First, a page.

Wednesday, August 10, 2011

Sudoku Freebie!

One thing I want to do this year is introduce my students to Sudoku. (I have spent countless hours playing it in the past few years.) It's a such wonderful, mind-stimulating game that fosters critical thinking skills in students. I am posting the Sudoku pages that I put together for my own classroom. I did not make up these puzzles, just typed them up. (I wanted them to be bigger and I also added a few additonal numbers to some of the puzzles to make it a wee bit easier.) I'm posting what I made for you to use in your own classroom.

Do any of you already use Sudoku? I'd love to hear about it!

Sudoku Puzzles


  1. Hi there! My students and I just LOVE Sudoku! Last year, I taught fourth grade gifted and talented math and I used these as warm-ups, challenge centers/logic games, and as competetive games. Many students would end up carrying them from math class to lunch and then sharing them with all the other students. I ended up having to make a ton of copies! I have to admit, I just purchased a copy of "Absolutely Nasty Sudoku Puzzles" at a local wholesale club. It's great for the mind!
    Thanks so much for sharing!
    Hop on over to Teaching Tales!

  2. I'm a subsitute teacher and I love using Sudoku as a filler. Last year I printed off an easy and a medium for a class I was subbing for, not knowing if they'd like it, and after I subbed, they always ask if I brought Sudoku with me! I think this could be used for morning owrk, fillers, a math center, the possiblities are endless!

    Journey of a Substitute Teacher

  3. I love using sudoku with my class. I usually use it as a fast finisher activity for my math inclined. I will teach a few kids and show them my strategies, then they become the sudoku leaders and teach others who are interested in learning.

    Thanks for sharing your boards. It is the perfect reason to try out my personal laminator I just got!

    Speaking of math workstations, I had a post I would love your feedback on if you have time. Block It Out

    Thanks again! ~Amanda
    The Teaching Thief

  4. Last year was my first year teaching 3rd grade (I had previously taught K and 1) so I have never used Sudoku with my students before but I am very excited to give it a try this year. I love puzzles and numbers so to me Sudoku is perfect for me . . . I just hope my kiddos feel the same. Thank you so much for this wonderful resource!!!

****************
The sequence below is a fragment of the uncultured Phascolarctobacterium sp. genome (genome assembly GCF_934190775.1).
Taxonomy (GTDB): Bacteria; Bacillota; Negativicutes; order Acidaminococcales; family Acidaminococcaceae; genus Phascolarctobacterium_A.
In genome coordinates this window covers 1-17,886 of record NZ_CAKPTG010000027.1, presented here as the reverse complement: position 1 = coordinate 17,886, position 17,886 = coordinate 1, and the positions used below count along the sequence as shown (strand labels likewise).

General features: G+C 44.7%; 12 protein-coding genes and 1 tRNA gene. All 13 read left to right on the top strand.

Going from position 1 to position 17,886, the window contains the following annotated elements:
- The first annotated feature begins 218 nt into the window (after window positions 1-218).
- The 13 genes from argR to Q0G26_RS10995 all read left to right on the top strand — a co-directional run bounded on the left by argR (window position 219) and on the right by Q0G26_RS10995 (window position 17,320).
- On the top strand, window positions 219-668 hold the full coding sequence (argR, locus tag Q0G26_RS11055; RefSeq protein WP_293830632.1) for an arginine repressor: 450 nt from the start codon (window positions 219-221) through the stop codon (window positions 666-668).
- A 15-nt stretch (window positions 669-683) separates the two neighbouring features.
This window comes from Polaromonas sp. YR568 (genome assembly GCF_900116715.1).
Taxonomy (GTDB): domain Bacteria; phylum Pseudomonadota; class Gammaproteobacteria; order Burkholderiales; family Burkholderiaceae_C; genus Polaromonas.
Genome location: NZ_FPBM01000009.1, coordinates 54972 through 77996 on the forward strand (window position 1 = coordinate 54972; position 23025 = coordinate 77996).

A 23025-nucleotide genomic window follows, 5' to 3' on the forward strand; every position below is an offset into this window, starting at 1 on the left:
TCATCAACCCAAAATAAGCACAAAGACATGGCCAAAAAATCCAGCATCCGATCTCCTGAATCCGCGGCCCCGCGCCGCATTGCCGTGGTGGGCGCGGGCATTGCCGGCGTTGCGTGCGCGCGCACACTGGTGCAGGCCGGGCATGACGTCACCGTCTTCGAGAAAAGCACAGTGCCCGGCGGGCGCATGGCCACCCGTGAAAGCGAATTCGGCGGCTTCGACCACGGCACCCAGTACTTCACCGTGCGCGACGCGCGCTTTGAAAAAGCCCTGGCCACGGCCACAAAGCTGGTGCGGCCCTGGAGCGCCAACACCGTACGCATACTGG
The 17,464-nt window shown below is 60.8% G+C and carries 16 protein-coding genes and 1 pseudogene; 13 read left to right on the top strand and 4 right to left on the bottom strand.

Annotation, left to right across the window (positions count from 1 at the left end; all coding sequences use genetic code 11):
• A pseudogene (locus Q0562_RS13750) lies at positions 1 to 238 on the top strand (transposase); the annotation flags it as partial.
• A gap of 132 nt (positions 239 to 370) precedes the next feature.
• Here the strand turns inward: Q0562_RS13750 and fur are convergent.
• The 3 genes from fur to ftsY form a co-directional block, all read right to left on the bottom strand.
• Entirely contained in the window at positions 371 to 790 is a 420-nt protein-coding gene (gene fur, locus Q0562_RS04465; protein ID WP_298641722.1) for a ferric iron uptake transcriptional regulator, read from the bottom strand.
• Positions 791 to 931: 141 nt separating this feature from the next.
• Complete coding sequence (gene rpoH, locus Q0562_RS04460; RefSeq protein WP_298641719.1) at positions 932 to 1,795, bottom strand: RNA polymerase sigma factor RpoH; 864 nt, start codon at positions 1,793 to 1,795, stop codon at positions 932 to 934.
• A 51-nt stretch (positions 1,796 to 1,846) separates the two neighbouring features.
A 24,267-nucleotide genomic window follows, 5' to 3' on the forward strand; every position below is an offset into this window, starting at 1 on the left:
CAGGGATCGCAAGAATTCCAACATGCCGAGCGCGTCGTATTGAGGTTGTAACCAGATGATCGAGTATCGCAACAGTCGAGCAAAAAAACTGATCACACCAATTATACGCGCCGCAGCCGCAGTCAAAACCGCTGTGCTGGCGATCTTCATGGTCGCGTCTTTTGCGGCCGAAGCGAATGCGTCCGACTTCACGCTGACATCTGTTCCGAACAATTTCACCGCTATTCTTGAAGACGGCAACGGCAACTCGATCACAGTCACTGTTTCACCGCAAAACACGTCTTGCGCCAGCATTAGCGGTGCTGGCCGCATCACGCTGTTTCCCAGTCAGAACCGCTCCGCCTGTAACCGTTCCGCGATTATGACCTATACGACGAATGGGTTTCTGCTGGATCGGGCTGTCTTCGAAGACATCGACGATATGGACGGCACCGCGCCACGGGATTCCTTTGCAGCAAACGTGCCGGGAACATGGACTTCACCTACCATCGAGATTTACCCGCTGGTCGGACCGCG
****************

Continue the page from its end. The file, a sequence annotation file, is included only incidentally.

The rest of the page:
: ) Nicole

  5. I have used Sudoku for a couple of years. I build my students up by starting with a four square one, then we move on to a six square before getting to a 9 square one. The four square is a great introduction it makes them understand better what the object of the puzzle is.

    The biggest mistakes kids have with these is that they want to put a number that they "think" goes there. They must have proof before inserting a number. For this reason, before they can share an answer with the class, I remind them they must PROVE to us why that is the number.

    The other plus of 4 square sudokus is that they practice the same thinking skills in a lot less time!

    Lifelong Learning

  6. has a bunch of Sudoku puzzles! I love that they start with less numbers- instead of 1-9 in each row, you only have to get 1-4. They even have some that start with pictures, so they're ready for just about any grade level.

    My kids last year LOVED getting to "graduate" to the next hardest kind. Plus, they're GREAT for logic skills- but be prepared for one or two that just may not get it the entire time you work on them.

  7. If you like soduku...then you will love ken ken. It is the next step up. It is like Ken Ken, but the students have to use their computation skills to fill in the boxes. Here is the link:

    My kids loved getting their weekly Ken Ken challenge...and it really helps with building their facts.

  8. I'm going to use Suduko with my 3rd graders this year! I have a lot of high ability students, and they need to be challenged in different ways!

    I just started school today, but I will let you know how it works out!

    Ms. Payton

  9. If you love sudoku, you'll love kenken. It's like sudoku but incorporates addition and subtraction and multiplication. Give it a try. It's addictive.

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